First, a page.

5. Finding Ultra (Rich Roll). This is probably the nerdiest book on my list this year, but I just can’t leave it off. Having been a fan of Rich Roll’s podcast for quite some time now, I’m fairly familiar with his story of transformation from out-of-shape alcoholic to ultra-endurance athlete. But reading his book gave me a whole new level of appreciation for how he got there. From beginning to end, this story is a celebration of second chances, big dreams, and the triumph of the human spirit. Best of all, it’s a book that can resonate with anyone. It doesn’t matter if you’re not into endurance sports. Or addiction recover. Or plant-based food. Or anything else unique to Rich’s story. This book invites everyone to discover the hidden potential that might be lurking below the surface, waiting to be explored.
6. The Survivors (Alex Schulman). I’ve never ranked the books on my annual top 6 lists; I just stick them in the order that I read them during the year. But if I did rank them, this one would definitely be at the top. It wasn’t an easy book to read (it deals with things like messy family dynamics and mental health challenges), but it’s the kind of book that leaves a lasting impression. Schulman does something exceptional in how he tells the tale, starting from either end of the story and slowly working his way from both directions toward the surprising center. But beyond that stylistic novelty, there’s a ton here to love: the prose is beautiful, the setting is unforgettable, and the characters prove themselves sincere and true. It’s the type of novel that manages to be both literary and accessible — something you can thoroughly appreciate even if you don’t consider yourself a reader.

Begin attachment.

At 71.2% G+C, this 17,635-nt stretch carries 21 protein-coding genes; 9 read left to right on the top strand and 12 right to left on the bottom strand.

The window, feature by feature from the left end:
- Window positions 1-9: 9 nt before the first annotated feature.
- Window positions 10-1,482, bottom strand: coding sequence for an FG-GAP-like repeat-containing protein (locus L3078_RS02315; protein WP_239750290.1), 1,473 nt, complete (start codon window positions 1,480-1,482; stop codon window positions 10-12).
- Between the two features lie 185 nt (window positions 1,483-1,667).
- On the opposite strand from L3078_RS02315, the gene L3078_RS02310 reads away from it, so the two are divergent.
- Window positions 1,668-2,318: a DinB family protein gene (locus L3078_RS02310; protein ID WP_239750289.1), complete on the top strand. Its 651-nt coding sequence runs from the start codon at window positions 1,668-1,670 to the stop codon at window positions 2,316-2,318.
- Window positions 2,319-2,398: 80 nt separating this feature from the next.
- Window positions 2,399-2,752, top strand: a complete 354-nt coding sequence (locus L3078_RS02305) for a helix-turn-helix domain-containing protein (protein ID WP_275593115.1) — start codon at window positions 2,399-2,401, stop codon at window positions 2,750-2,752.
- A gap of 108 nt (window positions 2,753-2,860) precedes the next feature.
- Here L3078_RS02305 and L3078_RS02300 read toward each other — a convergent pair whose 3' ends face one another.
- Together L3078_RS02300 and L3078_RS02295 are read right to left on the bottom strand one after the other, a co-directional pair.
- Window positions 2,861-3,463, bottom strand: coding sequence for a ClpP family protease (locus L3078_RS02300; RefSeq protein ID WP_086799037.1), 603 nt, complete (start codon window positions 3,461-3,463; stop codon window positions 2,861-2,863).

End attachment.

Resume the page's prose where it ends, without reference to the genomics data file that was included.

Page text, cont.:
And that’s the list for 2022. Regardless of whether or not you find any of these books interesting, I hope they’ll at least inspire you to visit your local library or bookstore and find something you’ll enjoy. There are millions of pages out there waiting for you to find them.
If you’d like to take a trip down memory lane and see what my past self enjoyed reading, check out my “6 Most Enjoyable Reads” lists from previous years: